Jawab – 1942
If beauty is a necessary requisite of a work of art, then one can without hesitation choose ‘Jawab’ (1942) as the most beautiful film made by P. C. Barua. Nowhere in the entire body of Barua’s work can you find a film of a more exquisite quality. Instead of wearing away with age, Barua’s artistic personality showed signs of maturing with time and experience. Isn’t it strange that a film so aglow with the message of life and laughter was made by Barua in almost the last phase of his career? Even more, Barua not only wrote, directed and acted but also managed the photography.
Compared to his earlier films which now appear dated in style and content, ‘Jawab’ would be able to sustain successfully its appeal for audiences of the future. The story was an adaptation from Sasadhar Dutta’s Bengali novel ‘Sesh Uttar’, but on celluloid Barua was able to give it an entirely new tone and texture. In a very simple love triangle, Barua was able to infuse an unusual spirit of romantic fantasy.
Barua, playing the son of a rich zamindar, suffers amnesia and in this state steps down from a train at a small way- side railway station to fall in love straightaway with the station master’s daughter (played by Kanan Devi). They part and we fear all will be lost in his memory again. Far from it, he forgets the name of the station but she remains right there in his mind.
He is actually betrothed to a rich, sophisticated girl played by Jamuna. Now, in comparison with Kanan’s rural simplicity, he hates Jamuna’s society manners all the more. The two women meet. There are jealous and heated exchanges. Barua gets a severe relapse in which he is likely to forget everything, but he emerges from the ordeal well and intact. Jamuna steps down from her position in a gesture of sacrifice to unite the lovers in wedlock.
Keeping the film free from the common run of narratives, Barua weaves into it the mood of dreams and the longing of wishes unfulfilled to release a wonderful spirit of fantasy. The songs become the prime carriers of this feeling. The first sung by Kanan sets the tone, “Yeh duniya toofan mail”. The world of longing and yearning in the love story is shaped by the train. It brings you friends and lovers from afar, but also takes them away. Things are gained, but lost forever too. Kanan sits by the side of the tracks and dreams of her love. With a drunkard porter, who is her confidant, she shares the secret longings of her heart in the song “Rona hai bekar pagli, rona hai bekar”.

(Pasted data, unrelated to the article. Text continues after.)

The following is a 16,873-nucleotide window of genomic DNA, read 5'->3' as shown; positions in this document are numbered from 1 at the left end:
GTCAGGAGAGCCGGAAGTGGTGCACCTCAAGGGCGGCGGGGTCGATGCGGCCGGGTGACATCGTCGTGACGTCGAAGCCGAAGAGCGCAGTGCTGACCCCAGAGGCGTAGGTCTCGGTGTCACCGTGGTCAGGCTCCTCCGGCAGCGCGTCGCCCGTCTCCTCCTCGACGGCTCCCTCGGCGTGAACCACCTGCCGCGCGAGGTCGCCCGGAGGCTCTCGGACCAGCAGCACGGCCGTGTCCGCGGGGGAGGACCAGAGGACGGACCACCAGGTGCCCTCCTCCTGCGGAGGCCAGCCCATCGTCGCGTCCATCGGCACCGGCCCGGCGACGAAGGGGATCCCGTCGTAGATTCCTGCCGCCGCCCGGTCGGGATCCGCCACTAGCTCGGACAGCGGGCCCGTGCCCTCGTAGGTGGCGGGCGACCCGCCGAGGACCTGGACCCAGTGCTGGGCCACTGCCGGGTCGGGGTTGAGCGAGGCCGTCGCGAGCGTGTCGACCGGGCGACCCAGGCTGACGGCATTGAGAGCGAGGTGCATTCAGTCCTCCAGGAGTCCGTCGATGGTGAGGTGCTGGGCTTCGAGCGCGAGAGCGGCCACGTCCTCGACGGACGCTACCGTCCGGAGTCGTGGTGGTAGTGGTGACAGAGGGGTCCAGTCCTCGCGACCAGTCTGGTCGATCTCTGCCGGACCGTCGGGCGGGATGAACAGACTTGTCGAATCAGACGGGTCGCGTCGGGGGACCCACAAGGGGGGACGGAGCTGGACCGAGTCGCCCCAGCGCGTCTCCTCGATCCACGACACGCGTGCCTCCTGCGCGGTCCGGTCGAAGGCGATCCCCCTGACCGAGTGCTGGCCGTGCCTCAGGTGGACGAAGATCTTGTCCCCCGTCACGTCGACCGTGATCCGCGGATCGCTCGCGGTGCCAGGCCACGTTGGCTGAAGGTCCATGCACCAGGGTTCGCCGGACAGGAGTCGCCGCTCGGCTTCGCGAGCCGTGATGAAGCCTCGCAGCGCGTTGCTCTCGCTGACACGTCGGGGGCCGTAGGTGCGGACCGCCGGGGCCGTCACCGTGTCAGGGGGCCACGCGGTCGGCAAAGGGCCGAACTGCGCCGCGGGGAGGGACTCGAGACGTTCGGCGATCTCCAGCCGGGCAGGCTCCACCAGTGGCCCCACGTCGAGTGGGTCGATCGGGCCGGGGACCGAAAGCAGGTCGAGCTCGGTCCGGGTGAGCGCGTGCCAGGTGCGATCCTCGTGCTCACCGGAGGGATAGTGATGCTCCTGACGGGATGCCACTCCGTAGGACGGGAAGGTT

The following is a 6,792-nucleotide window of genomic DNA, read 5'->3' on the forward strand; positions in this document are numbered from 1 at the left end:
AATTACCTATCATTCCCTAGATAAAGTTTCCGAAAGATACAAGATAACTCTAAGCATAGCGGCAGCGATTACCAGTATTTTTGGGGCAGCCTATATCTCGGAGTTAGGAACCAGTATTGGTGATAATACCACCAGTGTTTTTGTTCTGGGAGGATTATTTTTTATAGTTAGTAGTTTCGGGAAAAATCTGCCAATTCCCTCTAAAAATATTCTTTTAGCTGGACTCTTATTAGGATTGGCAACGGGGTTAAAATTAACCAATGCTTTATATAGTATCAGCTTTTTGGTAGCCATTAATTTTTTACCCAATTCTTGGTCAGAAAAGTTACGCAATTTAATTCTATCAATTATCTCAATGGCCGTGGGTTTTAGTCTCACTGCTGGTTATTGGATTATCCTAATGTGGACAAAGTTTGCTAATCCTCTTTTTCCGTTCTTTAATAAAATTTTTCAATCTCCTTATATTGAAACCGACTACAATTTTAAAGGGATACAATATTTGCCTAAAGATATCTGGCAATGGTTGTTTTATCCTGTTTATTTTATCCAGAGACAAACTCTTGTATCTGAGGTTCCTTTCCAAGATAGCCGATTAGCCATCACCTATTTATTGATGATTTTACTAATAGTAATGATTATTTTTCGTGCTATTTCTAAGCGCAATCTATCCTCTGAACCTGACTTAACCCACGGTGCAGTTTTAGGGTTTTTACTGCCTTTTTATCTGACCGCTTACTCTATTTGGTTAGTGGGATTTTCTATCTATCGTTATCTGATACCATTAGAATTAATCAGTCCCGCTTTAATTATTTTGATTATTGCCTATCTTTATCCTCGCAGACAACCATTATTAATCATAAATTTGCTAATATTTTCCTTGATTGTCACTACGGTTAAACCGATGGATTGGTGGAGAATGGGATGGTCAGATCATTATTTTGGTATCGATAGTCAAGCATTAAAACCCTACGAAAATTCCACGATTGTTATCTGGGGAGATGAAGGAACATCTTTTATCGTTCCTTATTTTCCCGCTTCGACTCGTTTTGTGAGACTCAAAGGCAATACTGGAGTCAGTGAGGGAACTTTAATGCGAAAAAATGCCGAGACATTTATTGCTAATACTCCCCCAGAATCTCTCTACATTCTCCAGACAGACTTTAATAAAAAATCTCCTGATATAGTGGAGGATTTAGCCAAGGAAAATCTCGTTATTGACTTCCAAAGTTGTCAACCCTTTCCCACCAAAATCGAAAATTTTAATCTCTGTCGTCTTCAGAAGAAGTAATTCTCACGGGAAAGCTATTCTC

And then, when her love is by her side, she sings “Ai chand chup na jana”, pleading with the moon not to hide behind the clouds and break this wonderful illusion of happiness so long as she is singing. It is difficult to recapitulate in words the beauty of this song in its entirety. “Yeh mujhe kaha dilne chupke se bar bar”, “Door desh ka rehna wala aya desh paraye”, and that most haunting of songs on the uncertainty of love, “Tu haan kar jaa, ya na kar jaa”, all attempt to evoke the inner speech of a woman’s heart that is given to longing and dreaming. Tuned by Kamal Das Gupta and sung in the rich voice of Kanan, these songs have taken their eternal place in the world of film music.
‘Jawab’ was not made under the New Theaters banner, but the style of the film bore the unmistakable stamp of the parent institution. The popular K. C. Dey’s character of the blind singing minstrel of the past was brought back in the role of the drunkard porter who has a soft corner for Kanan. Furthermore, in the conflict between the good, traditional girl versus the spoilt modern one, Barua was able to continue his pet pre-occupation with the search for ‘the ideal Indian woman’, started by by him way back in ‘Mukti’ (1937) .
‘Jawab’ once more proves the fact that a film of any time can be a document of much social significance. For the selection of the theme of amnesia and the milieu of the railway cannot be attributed to mere whim or chance. Through them, Barua as an artist was perhaps consciously or unconsciously able to predict that means of communication like the train would break the barriers between people, make the world smaller, displace older values and create new ones and that the bane of impersonal relationships that results in loneliness and loss of identity would be the common sickness inherited by most.